Magazine article Science News

AIDS: Casual Contact Exonerated

Magazine article Science News

AIDS: Casual Contact Exonerated

Article excerpt

Research findings on AIDs at the Interscience Conference on Antimicrobial Agents and Chemotherapy (ICAAC) in Minneapolis this week covered the gamut from good to bad to surprising. The good news: The syndrome is apparently not transmitted through casual household contact and hence not among school children; health care workers who handle AIDS patients, even workers who have accidentially stuck themselves with needles, have little if any chance of becoming infected, according to researchers.

The bad news: Heterosexual transmission, at least in Haiti and Africa, is becoming increasingly prevalent. And the surprising news: The virus associated with the disease may have bee around as long ago as 1962.

A Centers for Disease Control (CDC) study of 101 members of households that included an AIDS sufferer shows transfer of infection only in one instance, in a baby born to an infected mother. "From this study," says Martha F. Rogers of the CDC in Atlanta, who headed the study, "our best estimate of the risk of household transmission is zero." The belief that AIDS victims in schools can transmit the disease, she says, has not scientific basis in the data collected thus far.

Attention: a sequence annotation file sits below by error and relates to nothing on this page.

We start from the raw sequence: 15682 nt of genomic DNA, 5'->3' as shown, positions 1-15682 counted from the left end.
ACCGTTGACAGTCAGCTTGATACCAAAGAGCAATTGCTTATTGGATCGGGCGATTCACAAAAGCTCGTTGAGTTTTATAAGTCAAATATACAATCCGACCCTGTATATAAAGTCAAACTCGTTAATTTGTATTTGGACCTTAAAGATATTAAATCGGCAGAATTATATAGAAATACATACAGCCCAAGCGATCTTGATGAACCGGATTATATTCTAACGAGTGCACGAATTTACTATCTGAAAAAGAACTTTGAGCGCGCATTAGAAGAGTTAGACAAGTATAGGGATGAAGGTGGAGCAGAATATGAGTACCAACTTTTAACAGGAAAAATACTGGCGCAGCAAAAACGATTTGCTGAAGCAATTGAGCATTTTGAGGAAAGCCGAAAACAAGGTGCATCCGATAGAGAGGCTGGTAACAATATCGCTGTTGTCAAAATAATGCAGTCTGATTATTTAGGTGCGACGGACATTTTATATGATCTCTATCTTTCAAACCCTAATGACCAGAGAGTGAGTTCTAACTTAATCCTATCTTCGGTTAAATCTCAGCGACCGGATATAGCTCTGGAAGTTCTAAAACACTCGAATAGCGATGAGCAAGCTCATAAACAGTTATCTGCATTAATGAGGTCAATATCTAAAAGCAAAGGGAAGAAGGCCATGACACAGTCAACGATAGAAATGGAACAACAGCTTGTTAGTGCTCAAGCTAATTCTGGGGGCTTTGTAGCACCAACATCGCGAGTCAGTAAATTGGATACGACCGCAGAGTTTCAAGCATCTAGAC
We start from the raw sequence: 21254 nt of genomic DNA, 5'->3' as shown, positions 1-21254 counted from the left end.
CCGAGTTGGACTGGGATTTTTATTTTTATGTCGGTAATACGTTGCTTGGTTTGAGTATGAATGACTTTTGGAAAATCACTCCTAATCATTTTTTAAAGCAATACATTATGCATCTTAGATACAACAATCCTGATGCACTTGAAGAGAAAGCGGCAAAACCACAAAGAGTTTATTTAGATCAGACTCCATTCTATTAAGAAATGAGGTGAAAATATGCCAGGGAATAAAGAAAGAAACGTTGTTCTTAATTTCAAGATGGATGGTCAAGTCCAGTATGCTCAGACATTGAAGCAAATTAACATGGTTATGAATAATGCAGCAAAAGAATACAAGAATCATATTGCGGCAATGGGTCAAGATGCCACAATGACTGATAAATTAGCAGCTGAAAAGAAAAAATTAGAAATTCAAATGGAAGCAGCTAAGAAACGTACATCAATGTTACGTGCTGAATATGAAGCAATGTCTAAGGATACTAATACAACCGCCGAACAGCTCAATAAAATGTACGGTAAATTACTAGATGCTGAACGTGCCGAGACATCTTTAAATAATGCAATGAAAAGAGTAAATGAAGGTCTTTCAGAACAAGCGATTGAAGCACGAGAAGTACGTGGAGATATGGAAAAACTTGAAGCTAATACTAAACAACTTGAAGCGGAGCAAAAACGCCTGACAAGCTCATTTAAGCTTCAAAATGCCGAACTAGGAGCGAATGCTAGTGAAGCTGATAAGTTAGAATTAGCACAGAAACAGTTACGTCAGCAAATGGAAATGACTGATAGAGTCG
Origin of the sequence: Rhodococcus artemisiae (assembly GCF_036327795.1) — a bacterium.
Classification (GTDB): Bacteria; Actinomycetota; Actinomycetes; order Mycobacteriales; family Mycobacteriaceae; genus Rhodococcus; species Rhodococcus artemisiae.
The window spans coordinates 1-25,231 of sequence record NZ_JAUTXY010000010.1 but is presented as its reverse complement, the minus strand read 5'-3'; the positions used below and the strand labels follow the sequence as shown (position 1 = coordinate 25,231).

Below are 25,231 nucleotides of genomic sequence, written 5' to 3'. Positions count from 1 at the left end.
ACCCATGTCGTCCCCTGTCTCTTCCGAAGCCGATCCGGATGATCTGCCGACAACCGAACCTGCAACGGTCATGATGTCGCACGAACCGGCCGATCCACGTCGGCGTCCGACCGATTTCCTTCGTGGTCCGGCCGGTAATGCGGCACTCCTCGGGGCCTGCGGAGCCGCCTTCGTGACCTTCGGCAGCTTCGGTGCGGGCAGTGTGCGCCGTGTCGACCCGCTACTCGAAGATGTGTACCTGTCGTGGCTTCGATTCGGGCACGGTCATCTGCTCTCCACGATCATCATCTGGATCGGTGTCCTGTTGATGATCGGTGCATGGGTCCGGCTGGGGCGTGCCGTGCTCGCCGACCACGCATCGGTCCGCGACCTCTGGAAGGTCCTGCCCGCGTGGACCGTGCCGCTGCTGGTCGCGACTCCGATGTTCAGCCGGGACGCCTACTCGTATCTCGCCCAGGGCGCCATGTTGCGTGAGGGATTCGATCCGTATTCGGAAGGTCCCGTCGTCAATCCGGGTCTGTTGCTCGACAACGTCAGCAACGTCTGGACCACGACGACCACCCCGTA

Three studies presented at the meeting show little if any risk to health care workers involved with AIDS patients. In a CDC study of 802 workers nationwide who had been exposed to AIDS blood or body fluids, only one person with no other risk factors was infected with the virus; of 527 health care workers in two prospective studies, only 1 of 95 workers who had accidentally stuck themselves with a needle, showed evidence of exposure. …

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